The Obama administration is telling Democrats to stay away from a GOP bill to reform the United Nations, according to the Republican chairwoman of the House Foreign Affairs Committee.

Chairwoman Ileana Ros-Lehtinen (R-Fla.) says the Obama administration is pressuring House Democrats not to co-sponsor her legislation, which would cut off U.S. funding for the U.N. unless it ensures at least 80 percent of its programs are funded through voluntary contributions.


"We have no Democrat co-sponsors, and as far as I have heard … they have been asked to stay away from the bill," Ros-Lehtinen told The Hill this week. "And of course, if you ask administration officials, they will tell you, 'Of course we don't do that.' "

Ros-Lehtinen said the opposition won't stop her from pushing forward next month with the legislation, which she casts as a response to an organization that allows countries like China, Cuba, Saudi Arabia and others to control the Human Rights Council.

The bill, which has 98 GOP co-sponsors, threatens to withhold half of the $3 billion the U.S. contributes to the U.N. every year until 80 percent of all U.N. programs are funded through voluntary contributions. It is meant to allow countries to only fund the U.N. programs that they support.

Ros-Lehtinen said she has tentatively planned a markup of her legislation on Oct. 13, when she expects House Democrats to propose their own reform ideas. Democrats have not officially offered a bill, but Foreign Affairs Committee ranking member Howard Berman (D-Calif.) made it clear in April that while he supports more accountability at the U.N., he opposes Ros-Lehtinen's approach.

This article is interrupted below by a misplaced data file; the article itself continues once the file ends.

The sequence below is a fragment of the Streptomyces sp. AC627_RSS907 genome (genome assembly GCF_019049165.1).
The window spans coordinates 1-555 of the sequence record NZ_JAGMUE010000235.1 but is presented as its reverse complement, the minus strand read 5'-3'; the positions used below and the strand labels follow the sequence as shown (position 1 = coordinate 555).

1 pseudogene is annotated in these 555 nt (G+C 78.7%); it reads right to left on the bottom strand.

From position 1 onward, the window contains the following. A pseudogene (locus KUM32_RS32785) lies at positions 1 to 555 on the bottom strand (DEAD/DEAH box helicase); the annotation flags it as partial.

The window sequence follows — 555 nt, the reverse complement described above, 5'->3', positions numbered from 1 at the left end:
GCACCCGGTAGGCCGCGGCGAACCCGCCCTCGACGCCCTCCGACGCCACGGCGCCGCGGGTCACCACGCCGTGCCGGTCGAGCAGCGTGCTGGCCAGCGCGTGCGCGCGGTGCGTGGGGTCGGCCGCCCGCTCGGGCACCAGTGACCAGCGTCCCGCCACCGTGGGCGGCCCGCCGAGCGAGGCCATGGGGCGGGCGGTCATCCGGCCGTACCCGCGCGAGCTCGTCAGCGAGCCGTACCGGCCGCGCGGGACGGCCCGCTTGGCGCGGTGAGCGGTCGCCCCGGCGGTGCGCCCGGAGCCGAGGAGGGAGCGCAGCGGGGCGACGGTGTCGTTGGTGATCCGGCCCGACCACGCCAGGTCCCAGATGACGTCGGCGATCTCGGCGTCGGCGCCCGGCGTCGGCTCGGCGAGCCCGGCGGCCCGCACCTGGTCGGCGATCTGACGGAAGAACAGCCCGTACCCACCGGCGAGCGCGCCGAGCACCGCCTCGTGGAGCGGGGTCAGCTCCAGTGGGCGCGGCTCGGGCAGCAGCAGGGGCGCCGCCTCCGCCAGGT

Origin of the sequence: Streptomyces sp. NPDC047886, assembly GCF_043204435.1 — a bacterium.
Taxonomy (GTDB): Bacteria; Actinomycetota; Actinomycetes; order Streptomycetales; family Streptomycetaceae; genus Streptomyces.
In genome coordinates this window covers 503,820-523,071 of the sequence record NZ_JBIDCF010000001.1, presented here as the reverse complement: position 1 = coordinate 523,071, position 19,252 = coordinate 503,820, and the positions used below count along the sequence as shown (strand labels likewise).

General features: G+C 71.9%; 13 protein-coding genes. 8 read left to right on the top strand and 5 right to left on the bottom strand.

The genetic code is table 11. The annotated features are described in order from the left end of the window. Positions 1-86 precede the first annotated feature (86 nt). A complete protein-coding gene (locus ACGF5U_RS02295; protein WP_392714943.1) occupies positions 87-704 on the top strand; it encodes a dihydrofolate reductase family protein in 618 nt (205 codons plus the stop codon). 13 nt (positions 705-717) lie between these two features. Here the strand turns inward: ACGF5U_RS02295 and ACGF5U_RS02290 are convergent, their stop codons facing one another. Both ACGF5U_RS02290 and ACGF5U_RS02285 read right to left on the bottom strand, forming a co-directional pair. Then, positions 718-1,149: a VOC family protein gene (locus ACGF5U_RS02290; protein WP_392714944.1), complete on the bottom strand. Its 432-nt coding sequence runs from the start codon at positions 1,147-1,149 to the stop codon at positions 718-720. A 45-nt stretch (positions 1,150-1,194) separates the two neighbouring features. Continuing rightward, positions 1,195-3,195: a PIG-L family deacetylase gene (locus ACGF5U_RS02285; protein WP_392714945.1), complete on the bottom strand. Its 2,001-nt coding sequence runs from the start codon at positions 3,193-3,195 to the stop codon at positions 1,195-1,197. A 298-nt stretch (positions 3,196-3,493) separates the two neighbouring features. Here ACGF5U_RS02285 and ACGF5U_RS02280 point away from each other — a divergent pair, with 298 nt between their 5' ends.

"By withholding a significant portion of our assessed dues unless a nearly impossible list of conditions is met, this bill would severely hinder our ability to pursue U.S. foreign policy and national-security interests, support our allies and achieve the reforms that both the chairman and I think are necessary," he said.

Earlier this month, a State Department official agreed that the bill would threaten to undercut U.S. influence at the U.N., and ignores the "significant and sustained success" the U.S. has had in pushing for reforms.

But Ros-Lehtinen says these arguments ignore the growing frustration most Americans have with the U.N. Aside from allowing countries with poor human-rights records to control the Human Rights Council, she has said the U.N. has an anti-Israel slant, as seen in the 2009 "Goldstone Report," which the bills says "falsely accused Israel of deliberately attacking Palestinian civilians." The bill clarifies that U.S. policy is to repudiate the Goldstone Report, and sets U.S. policy in a range of other areas.

"The administration is wanting very much to not have this be a bipartisan bill, and that's too bad because there are a lot of U.N. apologists out there," Ros-Lehtinen told The Hill. "What I've been finding out when I talk to average Americans about the U.N. problems is, they're outraged."

She adds that while U.N. reform in itself is a laudable goal, she purposefully coupled it with the idea of withholding contributions in light of the dire fiscal reality the U.S. government is facing.

"Now that we're broke, we really need accountability and reform more than ever," she said. "So I'm keying my bill onto the dismal economic picture that we're facing now, and I don't see in the foreseeable future that will change."

She also rejected what she called criticism from the "sophisticates" who oppose her bill, saying that they reflect a status-quo mentality that seems to imply it's not worth trying to win needed reforms at the U.N.

"I don't think it's a backwards bill as the sophisticates have said," she said. "I know it's sophisticated to be pro-U.N. no matter how crazy they are, but I think there are better uses for our money."